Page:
Armies on Parade logo from GW website, used without permission.
Last Thursday GW posted details of its Armies On Parade competition to be held at Games Days around the world this year. On some internet forums this announcement was met with jeers of derision and mountains of scorn. "How dare GW run a competition that forces you to paint a new army!?! What a shallow and useless marketing ploy to prop up flagging sales!"
It was all I could manage to read he first dozen or so comments, almost all from "hobbyists" who had not read the entire posting themselves before bringing out the long knives to eviscerate what is actually a simple and wonderful idea. So, turning away from the vitriol, I started to think about what I liked so much about this "new event".
Two years ago, my friend (and former colleague) John Shaffer told me about a simple idea of his to add a new event to Games Day. An event that required few staff, and a little prep work, but would create quite the spectacle. Amusingly dubbed "Armies on Parade", I thought it'd be fun to support John's idea and put one of my own on display at the 2009 show in Baltimore. My Bretonnians hadn't seen the light of day since Adepticon '08 (where they didn't make it onto the table thanks to a debilitating illness that struck at the show) so they were due for a glimpse of the sun, or at least big-ass halogen lights. It was fun to see the two dozen or so armies arrayed and to hear some nice things said about my humble Brets.
At Baltimore Games Day 2010, the Armies on Parade event was made slightly more official. In addition to the public votes, the team from the Studio were also on hand to select their favorite. I decided to take my Blood Pact (they were my latest army after all). Dan Abnett was at the show, and I'm such a fanboy when it comes to Dan, so it made sense. Fortunately, others (including Dan) liked my army and I won the "Best Painted Army" certificate. There were about three other certificates to be won, with all of them appearing to be quite similar.
Alan Merrett was at the show, overseeing the running of the Golden Demon awards, and must have seen the response that John's little idea had. Now, in a sensible move by the "powers that be", are taking the competition global (well, semi-global anyway). A competition that promotes the clever presentation of well-painted (and possibly converted but certainly good looking) armies by a company that makes its money from selling toy soldiers? Sounds like the right thing to do to me.
With activity in our "8th Edition Army Challenge" somewhat stalled by "shiny object syndrome" and other things like real life, I've decided I'm going to enter the 2011 competition with my Artillery Train of Nuln. It is my hope that I can paint up about half a dozen more units to the same quality as Grundel's Defenders (above, winner of a Silver Demon) in time to enter at one of the remaining GW stores in my area. I'm hoping to win at the local level which will give me an automatic entry into Games Day, and the Armies on Parade competition at Games Day 2011 (in Chicago this year). Should I not win at the local level, there's always the "Second Chance" comp at the show, where your army might be good enough on the day to get bumped up to the final competition (or so the rules describe).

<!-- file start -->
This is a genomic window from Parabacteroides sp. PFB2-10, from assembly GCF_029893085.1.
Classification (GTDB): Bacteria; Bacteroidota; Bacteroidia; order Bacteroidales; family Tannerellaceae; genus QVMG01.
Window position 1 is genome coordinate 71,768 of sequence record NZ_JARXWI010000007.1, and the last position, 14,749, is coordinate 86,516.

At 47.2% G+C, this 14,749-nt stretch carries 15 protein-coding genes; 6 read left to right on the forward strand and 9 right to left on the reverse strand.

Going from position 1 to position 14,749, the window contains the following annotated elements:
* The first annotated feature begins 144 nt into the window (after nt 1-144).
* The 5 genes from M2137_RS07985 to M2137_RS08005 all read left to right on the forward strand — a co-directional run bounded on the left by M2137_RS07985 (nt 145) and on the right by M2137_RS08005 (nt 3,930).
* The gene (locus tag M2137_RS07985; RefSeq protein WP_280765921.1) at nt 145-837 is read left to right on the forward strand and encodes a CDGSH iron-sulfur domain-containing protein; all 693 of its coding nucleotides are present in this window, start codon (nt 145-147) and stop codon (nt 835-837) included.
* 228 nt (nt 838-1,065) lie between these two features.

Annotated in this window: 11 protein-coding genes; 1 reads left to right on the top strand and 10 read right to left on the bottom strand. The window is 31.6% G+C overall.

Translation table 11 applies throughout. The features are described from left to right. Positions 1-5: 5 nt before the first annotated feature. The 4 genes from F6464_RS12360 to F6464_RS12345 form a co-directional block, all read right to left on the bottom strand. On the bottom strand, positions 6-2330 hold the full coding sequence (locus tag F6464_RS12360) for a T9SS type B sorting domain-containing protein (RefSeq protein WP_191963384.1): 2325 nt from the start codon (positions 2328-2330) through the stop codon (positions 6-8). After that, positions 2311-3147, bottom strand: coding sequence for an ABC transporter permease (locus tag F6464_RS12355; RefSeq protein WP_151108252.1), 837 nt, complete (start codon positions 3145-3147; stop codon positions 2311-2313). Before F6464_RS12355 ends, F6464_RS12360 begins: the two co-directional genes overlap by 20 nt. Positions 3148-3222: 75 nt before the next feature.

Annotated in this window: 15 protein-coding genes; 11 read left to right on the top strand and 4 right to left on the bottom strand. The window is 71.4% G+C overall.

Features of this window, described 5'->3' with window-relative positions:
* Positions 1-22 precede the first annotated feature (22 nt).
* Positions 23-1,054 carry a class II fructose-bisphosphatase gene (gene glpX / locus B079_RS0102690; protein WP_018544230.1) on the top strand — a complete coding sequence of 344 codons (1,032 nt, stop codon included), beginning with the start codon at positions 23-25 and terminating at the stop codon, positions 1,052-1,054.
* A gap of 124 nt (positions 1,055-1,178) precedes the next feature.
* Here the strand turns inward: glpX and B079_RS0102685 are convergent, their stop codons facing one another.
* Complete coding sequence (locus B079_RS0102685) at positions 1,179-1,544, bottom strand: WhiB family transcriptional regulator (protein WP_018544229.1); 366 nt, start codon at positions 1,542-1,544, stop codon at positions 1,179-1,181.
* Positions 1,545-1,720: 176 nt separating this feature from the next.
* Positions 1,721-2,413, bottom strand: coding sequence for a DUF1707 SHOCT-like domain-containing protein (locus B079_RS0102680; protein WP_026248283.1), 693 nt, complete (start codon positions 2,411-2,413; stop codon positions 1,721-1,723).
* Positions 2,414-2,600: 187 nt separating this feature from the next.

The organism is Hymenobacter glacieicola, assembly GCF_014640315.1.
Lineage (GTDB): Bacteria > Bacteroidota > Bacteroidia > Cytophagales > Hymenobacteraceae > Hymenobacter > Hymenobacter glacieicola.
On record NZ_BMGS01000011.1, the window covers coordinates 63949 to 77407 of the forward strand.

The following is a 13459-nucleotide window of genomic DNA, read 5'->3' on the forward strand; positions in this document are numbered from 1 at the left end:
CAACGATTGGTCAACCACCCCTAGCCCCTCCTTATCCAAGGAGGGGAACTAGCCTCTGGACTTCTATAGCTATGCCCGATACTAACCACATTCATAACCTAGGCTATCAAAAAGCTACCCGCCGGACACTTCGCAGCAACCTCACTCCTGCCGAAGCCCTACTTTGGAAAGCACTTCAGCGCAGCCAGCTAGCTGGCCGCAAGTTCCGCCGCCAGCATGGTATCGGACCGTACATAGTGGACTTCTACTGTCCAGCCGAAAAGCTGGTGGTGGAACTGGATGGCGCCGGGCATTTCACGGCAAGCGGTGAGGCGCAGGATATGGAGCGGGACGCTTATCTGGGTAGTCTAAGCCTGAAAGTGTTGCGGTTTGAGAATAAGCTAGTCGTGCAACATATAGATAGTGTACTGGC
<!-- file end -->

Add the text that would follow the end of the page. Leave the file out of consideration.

So, get ready for more Empire goodness over the coming months. I figure 120 or so models and a wicked display board should get me where I need to be.
And as I said time around, here are a few more of my Napoleonic figures. This time they're Portuguese Caçadores from the 2nd Battalion. The Caçadores (literally "light infantry") were Portuguese troops trained by the British to act as light infantry, which at the time meant they were really the elite. Not only could they perform all the tasks and battlefield roles of the line infantry companies, but they were trained to skirmish, scout, and other tasks that made for formidable units in the war in Spain against the French.
This base has three Caçador riflemen, equipped in much the same way as the troopers of the 60th or 95th British regiments (most notably with Baker rifles).
This base contains six musket-armed Caçadores. Some points to note about these guys:
• They wear the green plumes associated with British light infantry companies.
• They have the red cuffs of the 2nd Battalion.
• I've shaved off they little "6" found on their shako (on the Victrix models) and repainted a "2" for the 2nd Battalion.
WARNING - Shameless Plug Approaching!
If you want to know a bit more about the Portuguese Caçadores, then pick up a copy of Wargames Illustrated #277 and read the cool "Great Warriors" article in there.